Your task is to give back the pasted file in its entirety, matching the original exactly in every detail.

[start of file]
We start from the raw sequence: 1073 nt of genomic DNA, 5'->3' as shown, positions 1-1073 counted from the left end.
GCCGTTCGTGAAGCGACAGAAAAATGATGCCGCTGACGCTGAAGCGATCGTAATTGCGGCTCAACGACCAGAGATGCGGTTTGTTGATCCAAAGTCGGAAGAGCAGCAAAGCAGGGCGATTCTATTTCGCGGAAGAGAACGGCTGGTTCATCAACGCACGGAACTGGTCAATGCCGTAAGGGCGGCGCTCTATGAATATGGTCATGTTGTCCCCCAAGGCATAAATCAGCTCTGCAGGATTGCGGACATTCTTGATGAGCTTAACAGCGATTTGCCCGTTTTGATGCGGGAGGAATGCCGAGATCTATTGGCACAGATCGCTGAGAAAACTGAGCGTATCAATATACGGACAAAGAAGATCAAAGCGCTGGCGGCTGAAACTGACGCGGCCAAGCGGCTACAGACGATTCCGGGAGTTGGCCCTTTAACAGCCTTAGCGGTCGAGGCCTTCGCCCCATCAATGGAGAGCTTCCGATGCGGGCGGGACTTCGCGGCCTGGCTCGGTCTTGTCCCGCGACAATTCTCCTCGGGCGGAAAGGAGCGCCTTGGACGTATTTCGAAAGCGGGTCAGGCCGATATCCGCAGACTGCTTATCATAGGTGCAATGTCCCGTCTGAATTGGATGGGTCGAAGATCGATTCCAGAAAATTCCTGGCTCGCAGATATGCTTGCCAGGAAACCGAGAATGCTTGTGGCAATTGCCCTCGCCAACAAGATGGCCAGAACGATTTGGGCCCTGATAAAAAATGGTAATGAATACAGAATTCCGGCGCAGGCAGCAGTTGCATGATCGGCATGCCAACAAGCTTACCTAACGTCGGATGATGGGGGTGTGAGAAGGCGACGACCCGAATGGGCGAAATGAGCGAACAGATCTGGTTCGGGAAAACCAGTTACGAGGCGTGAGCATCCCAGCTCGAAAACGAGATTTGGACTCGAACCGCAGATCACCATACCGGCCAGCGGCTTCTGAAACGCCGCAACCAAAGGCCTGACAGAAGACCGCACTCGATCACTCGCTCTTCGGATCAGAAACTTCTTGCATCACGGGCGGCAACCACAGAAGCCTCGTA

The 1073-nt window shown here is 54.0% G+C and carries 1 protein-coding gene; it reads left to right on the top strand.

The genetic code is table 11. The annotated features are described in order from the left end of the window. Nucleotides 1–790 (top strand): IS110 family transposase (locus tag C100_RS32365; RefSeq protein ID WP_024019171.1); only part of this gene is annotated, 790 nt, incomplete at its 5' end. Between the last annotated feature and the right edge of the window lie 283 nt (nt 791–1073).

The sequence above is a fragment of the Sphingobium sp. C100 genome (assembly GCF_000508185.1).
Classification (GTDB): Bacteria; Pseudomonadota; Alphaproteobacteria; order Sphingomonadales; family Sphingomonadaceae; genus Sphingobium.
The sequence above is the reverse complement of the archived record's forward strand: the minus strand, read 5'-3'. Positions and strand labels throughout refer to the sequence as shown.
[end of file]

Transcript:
We start from the raw sequence: 1073 nt of genomic DNA, 5'->3' as shown, positions 1-1073 counted from the left end.
GCCGTTCGTGAAGCGACAGAAAAATGATGCCGCTGACGCTGAAGCGATCGTAATTGCGGCTCAACGACCAGAGATGCGGTTTGTTGATCCAAAGTCGGAAGAGCAGCAAAGCAGGGCGATTCTATTTCGCGGAAGAGAACGGCTGGTTCATCAACGCACGGAACTGGTCAATGCCGTAAGGGCGGCGCTCTATGAATATGGTCATGTTGTCCCCCAAGGCATAAATCAGCTCTGCAGGATTGCGGACATTCTTGATGAGCTTAACAGCGATTTGCCCGTTTTGATGCGGGAGGAATGCCGAGATCTATTGGCACAGATCGCTGAGAAAACTGAGCGTATCAATATACGGACAAAGAAGATCAAAGCGCTGGCGGCTGAAACTGACGCGGCCAAGCGGCTACAGACGATTCCGGGAGTTGGCCCTTTAACAGCCTTAGCGGTCGAGGCCTTCGCCCCATCAATGGAGAGCTTCCGATGCGGGCGGGACTTCGCGGCCTGGCTCGGTCTTGTCCCGCGACAATTCTCCTCGGGCGGAAAGGAGCGCCTTGGACGTATTTCGAAAGCGGGTCAGGCCGATATCCGCAGACTGCTTATCATAGGTGCAATGTCCCGTCTGAATTGGATGGGTCGAAGATCGATTCCAGAAAATTCCTGGCTCGCAGATATGCTTGCCAGGAAACCGAGAATGCTTGTGGCAATTGCCCTCGCCAACAAGATGGCCAGAACGATTTGGGCCCTGATAAAAAATGGTAATGAATACAGAATTCCGGCGCAGGCAGCAGTTGCATGATCGGCATGCCAACAAGCTTACCTAACGTCGGATGATGGGGGTGTGAGAAGGCGACGACCCGAATGGGCGAAATGAGCGAACAGATCTGGTTCGGGAAAACCAGTTACGAGGCGTGAGCATCCCAGCTCGAAAACGAGATTTGGACTCGAACCGCAGATCACCATACCGGCCAGCGGCTTCTGAAACGCCGCAACCAAAGGCCTGACAGAAGACCGCACTCGATCACTCGCTCTTCGGATCAGAAACTTCTTGCATCACGGGCGGCAACCACAGAAGCCTCGTA

The 1073-nt window shown here is 54.0% G+C and carries 1 protein-coding gene; it reads left to right on the top strand.

The genetic code is table 11. The annotated features are described in order from the left end of the window. Nucleotides 1–790 (top strand): IS110 family transposase (locus tag C100_RS32365; RefSeq protein ID WP_024019171.1); only part of this gene is annotated, 790 nt, incomplete at its 5' end. Between the last annotated feature and the right edge of the window lie 283 nt (nt 791–1073).

The sequence above is a fragment of the Sphingobium sp. C100 genome (assembly GCF_000508185.1).
Classification (GTDB): Bacteria; Pseudomonadota; Alphaproteobacteria; order Sphingomonadales; family Sphingomonadaceae; genus Sphingobium.
The sequence above is the reverse complement of the archived record's forward strand: the minus strand, read 5'-3'. Positions and strand labels throughout refer to the sequence as shown.